And we know heat. By my count June had 20 days with temperatures over the average; July has had 15 so far. That’s a big swing in high temps. It has been a hot summer already, and the real heat is usually in August..
But we have had enough rain to balance the heat, and the woods look lush, green and healthy. I bicycled last week and smelled the oh-so-sweet scent of fresh cut hay, that special aroma of summer as unique and precious as the scent of any flower. I biked past fields of corn, down shaded roads under an umbrella of leaf and tree and in those shadows found relief, if only briefly, from the heat of the day.
I watched the Tour de France on TV on a day this week when riders raced up long mountain passes under a merciless heat and temperatures bumped past 90, and in watching them knew that I would not trade my ride, so short and so slow and so plodding in comparison, for theirs, for in my ride I had the shade of Wisconsin trees for comfort.
I emailed my sister in Boston, the great city that has so much to offer, and she wrote back at her longing for the cooling waters of Buck Lake. Boston has a lot, but it does not have Buck Lake. A friend stopped in the store the other day having driven up from Iowa, and stopped at Buck Lake before he went on to visit his mother. The path to true comfort on a hot summer day leads to a cool lake.
When I was a kid I hated the heat. It was not a familial tradition, for my dad loved heat, he being a former baseball pitcher whose arm never stiffened up on a hot day. Me, I had no use for it. But over the years I adapted. I rode my bike and I ran and I roller skied and I learned to tolerate the heat, to deal with it by drinking copious amounts of water and seeking shade when I could and measuring out my effort as a miser would his coins. I can deal with it today, but I still don’t love it.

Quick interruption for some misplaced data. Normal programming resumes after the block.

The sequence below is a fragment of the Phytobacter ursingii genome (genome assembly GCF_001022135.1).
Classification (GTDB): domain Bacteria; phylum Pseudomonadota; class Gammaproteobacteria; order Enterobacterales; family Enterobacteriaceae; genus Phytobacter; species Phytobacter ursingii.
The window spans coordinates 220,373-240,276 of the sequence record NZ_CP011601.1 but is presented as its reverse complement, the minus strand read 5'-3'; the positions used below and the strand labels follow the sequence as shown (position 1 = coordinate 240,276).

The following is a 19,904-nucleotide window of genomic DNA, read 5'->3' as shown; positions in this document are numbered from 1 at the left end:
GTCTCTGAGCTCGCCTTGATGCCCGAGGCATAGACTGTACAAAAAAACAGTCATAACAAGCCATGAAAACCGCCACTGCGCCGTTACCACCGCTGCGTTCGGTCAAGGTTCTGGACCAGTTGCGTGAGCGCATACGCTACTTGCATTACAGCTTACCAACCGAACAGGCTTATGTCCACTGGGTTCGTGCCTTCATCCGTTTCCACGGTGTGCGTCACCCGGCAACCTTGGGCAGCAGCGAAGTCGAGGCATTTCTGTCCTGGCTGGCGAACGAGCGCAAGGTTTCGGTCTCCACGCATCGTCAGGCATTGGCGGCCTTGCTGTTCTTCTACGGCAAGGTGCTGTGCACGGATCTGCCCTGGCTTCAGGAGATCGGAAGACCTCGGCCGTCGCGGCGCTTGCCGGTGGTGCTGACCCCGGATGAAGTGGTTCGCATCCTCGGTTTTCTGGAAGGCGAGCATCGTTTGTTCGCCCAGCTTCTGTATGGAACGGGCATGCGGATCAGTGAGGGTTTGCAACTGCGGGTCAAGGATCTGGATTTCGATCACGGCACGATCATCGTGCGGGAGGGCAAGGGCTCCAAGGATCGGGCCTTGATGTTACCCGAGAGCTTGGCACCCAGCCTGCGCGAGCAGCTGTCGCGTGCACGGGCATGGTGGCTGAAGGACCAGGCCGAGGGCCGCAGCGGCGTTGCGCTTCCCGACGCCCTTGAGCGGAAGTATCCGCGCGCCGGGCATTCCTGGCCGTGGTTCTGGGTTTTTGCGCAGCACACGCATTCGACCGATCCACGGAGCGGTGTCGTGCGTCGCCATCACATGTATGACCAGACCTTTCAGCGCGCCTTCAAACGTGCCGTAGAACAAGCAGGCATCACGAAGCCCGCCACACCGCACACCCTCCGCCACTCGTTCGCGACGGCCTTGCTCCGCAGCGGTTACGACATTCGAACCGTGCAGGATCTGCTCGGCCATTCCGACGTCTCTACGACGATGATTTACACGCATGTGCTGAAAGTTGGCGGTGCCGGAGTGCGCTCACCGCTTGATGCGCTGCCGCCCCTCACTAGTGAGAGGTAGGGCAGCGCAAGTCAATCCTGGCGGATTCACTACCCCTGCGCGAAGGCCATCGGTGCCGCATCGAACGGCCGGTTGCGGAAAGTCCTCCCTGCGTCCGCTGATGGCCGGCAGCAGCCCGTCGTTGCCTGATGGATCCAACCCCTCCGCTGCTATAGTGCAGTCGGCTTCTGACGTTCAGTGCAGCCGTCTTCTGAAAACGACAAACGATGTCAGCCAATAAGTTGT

This afternoon I’ll be on my roller skis, a strange pursuit on a hot summer afternoon, a bridge to winter skiing done in the heat of summer. I’ll do it because I want my legs in some semblance of fitness come the time of snow, and no matter how many months away that may be, now is the time to start the process. So I’ll be on the hot blacktop plodding along and feeling a bit of a fool for doing it, but knowing it has to be done. It’ll be hot; I can live with it.
It’s summer, 2012 edition. It’s hot and it’s going to stay hot. But it’s what we’ve got. We’re lucky; we have had enough rain, and the world is green and fresh. We’re fortunate for that. But most of all we’re fortunate for this: We can be outside in the heat of the day, slam down a bottle or two of cold water, do what it is that we want to do and if we wish, find a lake, any lake, lay our hot self down in the water and feel the coolness come over us, get out and sit in the shade of a tree and relax.
And tomorrow, should we care to, we can do it all over again.
An assortment of outdoor products is available at Mel’s Trading Post in downtown Rhinelander; call (715) 362-5800. To comment on this story, visit StarJournalNOW.com.